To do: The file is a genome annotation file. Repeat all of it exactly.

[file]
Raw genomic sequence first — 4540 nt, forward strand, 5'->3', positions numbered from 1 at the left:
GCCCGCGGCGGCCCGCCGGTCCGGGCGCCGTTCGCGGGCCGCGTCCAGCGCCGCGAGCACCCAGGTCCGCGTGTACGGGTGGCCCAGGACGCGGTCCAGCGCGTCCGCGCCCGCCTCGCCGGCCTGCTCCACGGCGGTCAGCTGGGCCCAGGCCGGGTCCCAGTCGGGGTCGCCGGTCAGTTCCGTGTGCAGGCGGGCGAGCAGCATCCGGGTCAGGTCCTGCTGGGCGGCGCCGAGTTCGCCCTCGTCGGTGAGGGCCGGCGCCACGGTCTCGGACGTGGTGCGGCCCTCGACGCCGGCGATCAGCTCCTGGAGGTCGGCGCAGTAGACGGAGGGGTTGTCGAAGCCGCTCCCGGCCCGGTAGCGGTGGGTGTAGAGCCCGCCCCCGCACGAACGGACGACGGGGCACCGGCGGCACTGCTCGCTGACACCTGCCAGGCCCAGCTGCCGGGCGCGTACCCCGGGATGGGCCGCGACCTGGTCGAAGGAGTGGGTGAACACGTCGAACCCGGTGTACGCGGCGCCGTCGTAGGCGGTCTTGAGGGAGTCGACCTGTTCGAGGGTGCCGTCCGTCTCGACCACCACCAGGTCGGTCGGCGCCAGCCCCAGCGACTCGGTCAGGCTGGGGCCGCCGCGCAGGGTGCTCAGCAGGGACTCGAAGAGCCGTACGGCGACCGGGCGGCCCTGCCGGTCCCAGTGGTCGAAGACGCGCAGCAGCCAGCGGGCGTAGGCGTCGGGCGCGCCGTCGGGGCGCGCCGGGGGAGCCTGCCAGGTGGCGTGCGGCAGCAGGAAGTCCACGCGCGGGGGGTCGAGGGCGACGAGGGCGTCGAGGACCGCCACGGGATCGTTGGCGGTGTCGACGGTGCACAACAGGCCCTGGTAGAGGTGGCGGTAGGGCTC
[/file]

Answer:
Raw genomic sequence first — 4540 nt, forward strand, 5'->3', positions numbered from 1 at the left:
GCCCGCGGCGGCCCGCCGGTCCGGGCGCCGTTCGCGGGCCGCGTCCAGCGCCGCGAGCACCCAGGTCCGCGTGTACGGGTGGCCCAGGACGCGGTCCAGCGCGTCCGCGCCCGCCTCGCCGGCCTGCTCCACGGCGGTCAGCTGGGCCCAGGCCGGGTCCCAGTCGGGGTCGCCGGTCAGTTCCGTGTGCAGGCGGGCGAGCAGCATCCGGGTCAGGTCCTGCTGGGCGGCGCCGAGTTCGCCCTCGTCGGTGAGGGCCGGCGCCACGGTCTCGGACGTGGTGCGGCCCTCGACGCCGGCGATCAGCTCCTGGAGGTCGGCGCAGTAGACGGAGGGGTTGTCGAAGCCGCTCCCGGCCCGGTAGCGGTGGGTGTAGAGCCCGCCCCCGCACGAACGGACGACGGGGCACCGGCGGCACTGCTCGCTGACACCTGCCAGGCCCAGCTGCCGGGCGCGTACCCCGGGATGGGCCGCGACCTGGTCGAAGGAGTGGGTGAACACGTCGAACCCGGTGTACGCGGCGCCGTCGTAGGCGGTCTTGAGGGAGTCGACCTGTTCGAGGGTGCCGTCCGTCTCGACCACCACCAGGTCGGTCGGCGCCAGCCCCAGCGACTCGGTCAGGCTGGGGCCGCCGCGCAGGGTGCTCAGCAGGGACTCGAAGAGCCGTACGGCGACCGGGCGGCCCTGCCGGTCCCAGTGGTCGAAGACGCGCAGCAGCCAGCGGGCGTAGGCGTCGGGCGCGCCGTCGGGGCGCGCCGGGGGAGCCTGCCAGGTGGCGTGCGGCAGCAGGAAGTCCACGCGCGGGGGGTCGAGGGCGACGAGGGCGTCGAGGACCGCCACGGGATCGTTGGCGGTGTCGACGGTGCACAACAGGCCCTGGTAGAGGTGGCGGTAGGGCTC